Northeast Town presents draft 2017 municipal budget

LITTLE CURRENT—The Northeast Town presented the first draft of the 2017 municipal budget with a bottom line of a 3.08 percent increase to the levy last week.

“Staff are very pleased to bring the first draft of the budget to council,” said Northeast Town CAO Dave Williamson.

Mr. Williamson explained that department managers presented him with their budgets and capital projects for 2017 and that he went through them with the managers line by line looking for savings. Then town treasurer Sheryl Wilkin consolidated the budgets into an overall municipal budget and they review the bottom line. “We again went through the budget line-by-line until we arrived at this draft to present to council,” he said.

“We are pleased to present a budget with a 3.08 percent increase to the levy, a sharp contrast from the previous year,” said Mr. Williamson.

He explained that the municipality realized savings this year thanks to no anticipated decrease in OMPF funding and because of the town leaving the planning board.

“Historically our municipal contribution was $39,000 to the Manitoulin Planning Board, but now that we are going to assume our own planning authority we are only having to budget $10,000,” said Mr. Williamson. “The way planning is set up is that the fee structure covers the majority of the costs.”

Mr. Williamson said that staff have reduced the budget to as low as they can, especially considering the three percent increase to wages, 12.3 percent increase to hydro and other costs outside of the municipality’s control such as policing.

“This is a very tight budget, but it will provide sufficient funds to run the municipality,” said Mr. Williamson. “I don’t know if any more can be cut with out cutting services.”

Mr. Williamson noted that the operating budget reflected $23,500 for donations, the same as last year, but that it also included the $10,000 from the McLean’s Mountain Wind Farm road use agreement with the town, which does not come from the levy.

He also added that $2,000 was integrated into the waterfront budget, also removing the costs from the levy, for the Great Lakes Cruising Club membership that was requested of council last year. “We are confident that if next year we match the number of boats that came to the Port of Little Current this year and increase the dockage costs for the cruse ships by $100, we will be able to make up the cost.”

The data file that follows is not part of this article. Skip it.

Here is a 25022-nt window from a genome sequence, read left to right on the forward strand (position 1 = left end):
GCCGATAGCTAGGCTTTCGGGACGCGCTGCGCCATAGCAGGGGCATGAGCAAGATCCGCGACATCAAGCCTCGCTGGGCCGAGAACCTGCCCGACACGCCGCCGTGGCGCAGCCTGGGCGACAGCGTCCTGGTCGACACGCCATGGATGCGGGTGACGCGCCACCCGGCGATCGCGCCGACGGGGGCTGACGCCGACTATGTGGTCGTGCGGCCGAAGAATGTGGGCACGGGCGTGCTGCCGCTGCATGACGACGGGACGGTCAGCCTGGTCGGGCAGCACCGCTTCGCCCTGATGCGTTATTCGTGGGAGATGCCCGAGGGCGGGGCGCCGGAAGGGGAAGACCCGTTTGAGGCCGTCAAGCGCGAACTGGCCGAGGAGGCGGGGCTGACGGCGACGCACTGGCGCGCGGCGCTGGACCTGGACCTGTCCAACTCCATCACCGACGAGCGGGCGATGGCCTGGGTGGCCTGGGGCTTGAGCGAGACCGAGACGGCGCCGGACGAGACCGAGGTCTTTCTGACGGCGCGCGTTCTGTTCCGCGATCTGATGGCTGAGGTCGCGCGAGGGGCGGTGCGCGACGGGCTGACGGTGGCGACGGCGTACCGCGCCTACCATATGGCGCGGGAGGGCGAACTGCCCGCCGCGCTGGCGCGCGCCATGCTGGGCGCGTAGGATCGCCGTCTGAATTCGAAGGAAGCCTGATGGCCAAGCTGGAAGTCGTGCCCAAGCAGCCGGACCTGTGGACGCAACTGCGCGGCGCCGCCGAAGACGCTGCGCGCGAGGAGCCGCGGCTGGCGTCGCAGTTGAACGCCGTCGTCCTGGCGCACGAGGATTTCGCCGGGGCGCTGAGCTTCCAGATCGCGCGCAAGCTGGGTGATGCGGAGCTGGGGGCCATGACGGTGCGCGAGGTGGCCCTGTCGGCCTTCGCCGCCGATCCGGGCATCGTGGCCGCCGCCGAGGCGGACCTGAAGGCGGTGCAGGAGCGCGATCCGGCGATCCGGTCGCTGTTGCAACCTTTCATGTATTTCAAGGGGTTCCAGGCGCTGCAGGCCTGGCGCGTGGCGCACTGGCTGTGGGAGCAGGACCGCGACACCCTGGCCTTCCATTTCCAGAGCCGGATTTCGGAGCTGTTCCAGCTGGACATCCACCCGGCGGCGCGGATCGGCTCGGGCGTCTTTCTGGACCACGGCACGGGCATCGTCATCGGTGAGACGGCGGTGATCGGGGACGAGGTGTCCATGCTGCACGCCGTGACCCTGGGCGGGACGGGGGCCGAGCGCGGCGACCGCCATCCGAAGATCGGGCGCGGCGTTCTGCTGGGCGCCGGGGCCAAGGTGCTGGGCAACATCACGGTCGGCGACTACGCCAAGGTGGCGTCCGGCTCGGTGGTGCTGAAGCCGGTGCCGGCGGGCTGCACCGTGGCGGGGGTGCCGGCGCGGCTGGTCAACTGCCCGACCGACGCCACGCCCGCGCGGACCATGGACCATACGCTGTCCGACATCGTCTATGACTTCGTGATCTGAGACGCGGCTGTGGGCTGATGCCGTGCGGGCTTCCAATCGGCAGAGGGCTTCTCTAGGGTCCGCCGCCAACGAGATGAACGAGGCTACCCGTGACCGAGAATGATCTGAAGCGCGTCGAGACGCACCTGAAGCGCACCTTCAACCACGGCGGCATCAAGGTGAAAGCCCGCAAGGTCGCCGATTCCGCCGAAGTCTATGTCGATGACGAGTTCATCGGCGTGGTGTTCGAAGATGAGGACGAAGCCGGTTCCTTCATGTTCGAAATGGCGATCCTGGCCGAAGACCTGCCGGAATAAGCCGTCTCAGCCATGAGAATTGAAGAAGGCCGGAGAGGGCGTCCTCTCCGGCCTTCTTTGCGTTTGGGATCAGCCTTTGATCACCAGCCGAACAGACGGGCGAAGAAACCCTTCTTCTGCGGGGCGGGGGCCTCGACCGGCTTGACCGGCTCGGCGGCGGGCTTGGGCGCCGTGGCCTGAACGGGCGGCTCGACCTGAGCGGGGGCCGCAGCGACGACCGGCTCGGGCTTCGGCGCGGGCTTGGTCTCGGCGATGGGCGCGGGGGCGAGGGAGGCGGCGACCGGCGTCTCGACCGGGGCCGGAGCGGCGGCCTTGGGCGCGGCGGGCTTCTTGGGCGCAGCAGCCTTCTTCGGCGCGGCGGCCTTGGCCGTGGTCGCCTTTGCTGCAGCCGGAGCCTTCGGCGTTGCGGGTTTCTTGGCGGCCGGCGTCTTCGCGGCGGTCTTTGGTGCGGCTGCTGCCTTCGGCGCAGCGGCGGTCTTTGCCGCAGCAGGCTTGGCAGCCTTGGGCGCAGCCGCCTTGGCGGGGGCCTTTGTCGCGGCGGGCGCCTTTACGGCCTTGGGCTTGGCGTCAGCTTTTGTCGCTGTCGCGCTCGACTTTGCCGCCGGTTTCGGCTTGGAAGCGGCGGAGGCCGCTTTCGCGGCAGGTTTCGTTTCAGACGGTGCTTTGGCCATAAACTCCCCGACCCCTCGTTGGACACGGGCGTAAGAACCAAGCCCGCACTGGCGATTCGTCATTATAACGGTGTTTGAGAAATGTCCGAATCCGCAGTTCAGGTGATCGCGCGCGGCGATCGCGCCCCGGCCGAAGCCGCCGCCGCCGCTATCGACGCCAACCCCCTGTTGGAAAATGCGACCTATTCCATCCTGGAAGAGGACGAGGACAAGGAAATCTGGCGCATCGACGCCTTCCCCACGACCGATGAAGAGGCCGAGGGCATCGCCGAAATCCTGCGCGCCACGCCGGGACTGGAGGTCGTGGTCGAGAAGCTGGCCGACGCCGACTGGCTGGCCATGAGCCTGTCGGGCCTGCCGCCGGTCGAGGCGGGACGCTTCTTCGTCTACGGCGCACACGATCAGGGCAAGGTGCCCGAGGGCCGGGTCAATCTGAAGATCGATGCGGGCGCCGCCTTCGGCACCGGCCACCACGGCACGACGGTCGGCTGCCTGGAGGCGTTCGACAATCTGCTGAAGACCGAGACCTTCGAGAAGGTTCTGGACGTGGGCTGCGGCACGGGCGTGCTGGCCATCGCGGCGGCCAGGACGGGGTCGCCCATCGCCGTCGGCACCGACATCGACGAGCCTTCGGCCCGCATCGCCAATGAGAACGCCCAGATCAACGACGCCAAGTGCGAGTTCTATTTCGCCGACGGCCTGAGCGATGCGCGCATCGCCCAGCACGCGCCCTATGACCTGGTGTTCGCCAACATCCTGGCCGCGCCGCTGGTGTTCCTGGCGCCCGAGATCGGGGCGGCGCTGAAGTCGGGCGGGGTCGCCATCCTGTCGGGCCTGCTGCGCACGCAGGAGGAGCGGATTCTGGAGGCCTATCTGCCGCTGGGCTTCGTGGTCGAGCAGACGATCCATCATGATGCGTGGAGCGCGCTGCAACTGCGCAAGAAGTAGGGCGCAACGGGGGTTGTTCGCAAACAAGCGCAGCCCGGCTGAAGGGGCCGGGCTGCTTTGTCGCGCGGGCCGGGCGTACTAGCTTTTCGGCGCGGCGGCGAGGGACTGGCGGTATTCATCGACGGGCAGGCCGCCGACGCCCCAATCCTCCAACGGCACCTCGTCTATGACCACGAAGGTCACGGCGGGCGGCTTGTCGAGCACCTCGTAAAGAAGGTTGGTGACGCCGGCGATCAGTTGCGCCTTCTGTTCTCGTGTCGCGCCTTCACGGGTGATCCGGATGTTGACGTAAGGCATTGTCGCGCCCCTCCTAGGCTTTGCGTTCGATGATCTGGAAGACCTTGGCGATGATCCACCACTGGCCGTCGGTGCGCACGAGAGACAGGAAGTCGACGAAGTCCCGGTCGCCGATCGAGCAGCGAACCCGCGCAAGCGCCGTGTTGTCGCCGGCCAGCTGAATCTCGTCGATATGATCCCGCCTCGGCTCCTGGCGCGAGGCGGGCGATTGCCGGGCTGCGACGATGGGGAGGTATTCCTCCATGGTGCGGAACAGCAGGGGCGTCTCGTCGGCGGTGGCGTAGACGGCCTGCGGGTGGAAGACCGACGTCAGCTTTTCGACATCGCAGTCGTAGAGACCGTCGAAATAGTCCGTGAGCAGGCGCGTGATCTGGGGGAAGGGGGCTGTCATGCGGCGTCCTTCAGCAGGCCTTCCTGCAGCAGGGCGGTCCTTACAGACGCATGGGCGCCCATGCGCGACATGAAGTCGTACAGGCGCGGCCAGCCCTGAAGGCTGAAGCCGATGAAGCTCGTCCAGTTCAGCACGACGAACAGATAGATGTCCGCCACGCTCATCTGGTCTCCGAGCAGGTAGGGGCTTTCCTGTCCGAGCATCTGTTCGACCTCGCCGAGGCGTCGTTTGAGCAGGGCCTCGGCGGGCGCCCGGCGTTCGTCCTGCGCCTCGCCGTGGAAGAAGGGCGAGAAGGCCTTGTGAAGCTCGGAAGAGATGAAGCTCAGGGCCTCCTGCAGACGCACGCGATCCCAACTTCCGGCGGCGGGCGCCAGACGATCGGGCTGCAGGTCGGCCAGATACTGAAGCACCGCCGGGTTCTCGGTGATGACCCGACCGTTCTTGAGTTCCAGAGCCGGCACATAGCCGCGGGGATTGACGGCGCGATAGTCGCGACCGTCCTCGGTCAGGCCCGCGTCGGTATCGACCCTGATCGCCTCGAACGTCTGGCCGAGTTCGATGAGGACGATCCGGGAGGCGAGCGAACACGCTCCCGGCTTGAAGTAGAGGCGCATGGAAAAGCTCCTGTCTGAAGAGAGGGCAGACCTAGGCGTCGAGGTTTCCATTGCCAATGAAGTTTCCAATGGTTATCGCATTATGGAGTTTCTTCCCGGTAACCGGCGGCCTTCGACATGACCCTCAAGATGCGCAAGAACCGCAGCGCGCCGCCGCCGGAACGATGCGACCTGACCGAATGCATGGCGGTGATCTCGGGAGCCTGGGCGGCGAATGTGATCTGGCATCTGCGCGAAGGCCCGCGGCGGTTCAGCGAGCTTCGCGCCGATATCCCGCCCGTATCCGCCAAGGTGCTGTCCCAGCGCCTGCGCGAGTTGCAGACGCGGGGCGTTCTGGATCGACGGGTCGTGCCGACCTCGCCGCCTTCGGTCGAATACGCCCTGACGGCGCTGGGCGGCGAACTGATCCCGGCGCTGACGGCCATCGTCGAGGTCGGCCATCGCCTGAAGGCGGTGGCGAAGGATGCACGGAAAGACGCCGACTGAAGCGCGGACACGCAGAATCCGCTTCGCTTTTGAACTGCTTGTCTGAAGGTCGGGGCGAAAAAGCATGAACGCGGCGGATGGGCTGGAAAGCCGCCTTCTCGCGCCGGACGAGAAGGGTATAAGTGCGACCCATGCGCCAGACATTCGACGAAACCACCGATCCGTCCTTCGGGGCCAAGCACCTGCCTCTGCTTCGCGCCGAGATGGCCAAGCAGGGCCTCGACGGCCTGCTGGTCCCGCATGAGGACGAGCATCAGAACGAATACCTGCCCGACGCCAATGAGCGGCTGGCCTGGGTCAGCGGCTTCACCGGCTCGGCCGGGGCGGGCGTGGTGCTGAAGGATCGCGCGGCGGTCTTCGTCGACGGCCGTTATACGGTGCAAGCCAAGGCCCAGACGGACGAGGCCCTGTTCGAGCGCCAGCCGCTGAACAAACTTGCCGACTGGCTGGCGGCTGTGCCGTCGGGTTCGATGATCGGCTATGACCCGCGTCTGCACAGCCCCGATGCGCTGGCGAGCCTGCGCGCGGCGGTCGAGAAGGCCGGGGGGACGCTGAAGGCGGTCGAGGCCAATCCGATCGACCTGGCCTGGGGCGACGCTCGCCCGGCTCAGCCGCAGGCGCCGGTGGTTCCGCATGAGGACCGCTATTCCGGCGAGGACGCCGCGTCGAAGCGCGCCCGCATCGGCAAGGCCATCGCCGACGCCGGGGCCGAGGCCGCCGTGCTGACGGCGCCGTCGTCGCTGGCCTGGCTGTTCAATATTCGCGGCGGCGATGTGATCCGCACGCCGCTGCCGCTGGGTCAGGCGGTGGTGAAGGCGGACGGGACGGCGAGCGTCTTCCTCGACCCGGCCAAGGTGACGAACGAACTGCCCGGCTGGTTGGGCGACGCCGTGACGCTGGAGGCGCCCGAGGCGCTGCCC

The managers next presented the proposed capital projects to council. The projects included: the reface of the municipal building; repairs to the downtown cenotaph; road work on Cockburn Street to tie into Hayward Street; regrade and surface treatment of White’s Point Road, Campbell Street West, Rockville Road, North Channel Drive, a portion of Town Line Road, Bay Street and Gaidas Side Road; the purchase of a new public works 1 ton truck,  work to the Ashley drain, sidewalks on Meredith Street from Walcot to Sims Street and Draper Street West from Worthington to Hayward; a sand dome in Sheguiandah and a salt shed in Little Current; watermain replacement from cast iron; the lagoon upgrade; ice plant upgrades at the recreation centre and the dehumidifier replacement; arena and curling club light upgrades; the Centennial Museum of Sheguiandah archeological site, educational display, signs and trail signs; pier three, five and six dock revitalization at the Spider Bay Marina and lighting upgrades; and new self contained breathing apparatus for the fire department.

Council preapproved the $45,000 expense of the new self contained breathing apparatus for the fire department so the needed equipment could be ordered.

The NEMI Taxpayers commented following the meeting that they were “cautiously optimistic about the 2017 budget,” but that “there is still a long way to go in the budget process.”